During the reporting period UNESCO also started conducting Back-to-School campaigns as part of ‘Improving access to quality and inclusive education with gender equity’ for out-of-school children in Iraq. This campaign is in partnership with local NGOs and coordinated with the Ministry of Education and Directorate of Education in Ninawa Governorate. As a result, approximately 3,700 children, in different parts of Ninawa including Mosul, have been registered. The registrations will continue, and students will be followed up to ensure their retention in the educational system.

Mr. President,
Allow me to now turn to the issue of missing Kuwaiti and third-country nationals and missing Kuwaiti property, including the national archives.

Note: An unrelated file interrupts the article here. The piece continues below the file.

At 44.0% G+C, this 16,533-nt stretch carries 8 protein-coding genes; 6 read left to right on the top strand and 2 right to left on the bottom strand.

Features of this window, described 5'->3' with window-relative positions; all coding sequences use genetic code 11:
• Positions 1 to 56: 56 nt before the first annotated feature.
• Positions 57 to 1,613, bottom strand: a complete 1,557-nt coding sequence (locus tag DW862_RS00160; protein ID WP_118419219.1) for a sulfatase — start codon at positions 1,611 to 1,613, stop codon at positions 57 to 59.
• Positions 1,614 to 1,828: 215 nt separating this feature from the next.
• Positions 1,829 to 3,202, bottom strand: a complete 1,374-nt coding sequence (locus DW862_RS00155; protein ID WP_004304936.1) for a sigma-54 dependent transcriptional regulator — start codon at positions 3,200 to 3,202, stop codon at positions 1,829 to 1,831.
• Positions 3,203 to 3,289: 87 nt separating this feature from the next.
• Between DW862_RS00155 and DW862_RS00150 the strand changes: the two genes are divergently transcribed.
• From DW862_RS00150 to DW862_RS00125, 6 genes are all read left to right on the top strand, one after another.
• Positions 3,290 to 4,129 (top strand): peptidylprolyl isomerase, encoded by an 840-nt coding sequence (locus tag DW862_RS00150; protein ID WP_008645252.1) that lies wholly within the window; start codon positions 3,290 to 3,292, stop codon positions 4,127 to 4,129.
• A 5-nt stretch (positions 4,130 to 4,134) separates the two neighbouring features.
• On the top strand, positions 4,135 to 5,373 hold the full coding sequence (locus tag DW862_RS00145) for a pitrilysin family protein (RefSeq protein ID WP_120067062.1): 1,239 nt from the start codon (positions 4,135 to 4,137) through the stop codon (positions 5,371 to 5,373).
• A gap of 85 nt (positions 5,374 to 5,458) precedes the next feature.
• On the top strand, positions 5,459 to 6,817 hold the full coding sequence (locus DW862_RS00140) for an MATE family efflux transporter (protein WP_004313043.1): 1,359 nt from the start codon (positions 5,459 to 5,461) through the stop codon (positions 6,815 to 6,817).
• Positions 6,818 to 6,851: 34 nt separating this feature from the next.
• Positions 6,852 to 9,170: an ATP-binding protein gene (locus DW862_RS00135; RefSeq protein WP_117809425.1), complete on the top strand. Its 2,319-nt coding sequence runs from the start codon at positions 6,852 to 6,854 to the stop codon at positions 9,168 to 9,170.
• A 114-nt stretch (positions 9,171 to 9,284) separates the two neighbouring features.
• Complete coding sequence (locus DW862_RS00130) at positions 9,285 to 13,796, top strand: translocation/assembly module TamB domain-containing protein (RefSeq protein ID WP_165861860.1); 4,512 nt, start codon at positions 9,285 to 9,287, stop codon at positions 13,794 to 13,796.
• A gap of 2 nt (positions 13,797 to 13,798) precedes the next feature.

I am delighted to report that on 11 and 13 November 2018, after over a year of preparations, President Saleh and respectively Iraqi Foreign Ministry representatives delivered to the Kuwait Ministry of Foreign Affairs numerous property items taken during the invasion of Kuwait, including a sword and a valuable painting, over 2,300 books, and an archive of Kuwait Television video tapes. UNAMI representatives observed the official handover in Kuwait City.
I welcome this clear indication of commitment by the Government of Iraq to resolving the complex file of outstanding issues with Kuwait. When I met the new Minister of Foreign Affairs of Iraq, Mohammad Al-Hakim, on 5 November, he assured me of his highest attention to, and support for, efforts on this important file.
While I am particularly encouraged by this positive step forward, I also recognize that that the search must continue for the invaluable National Archives.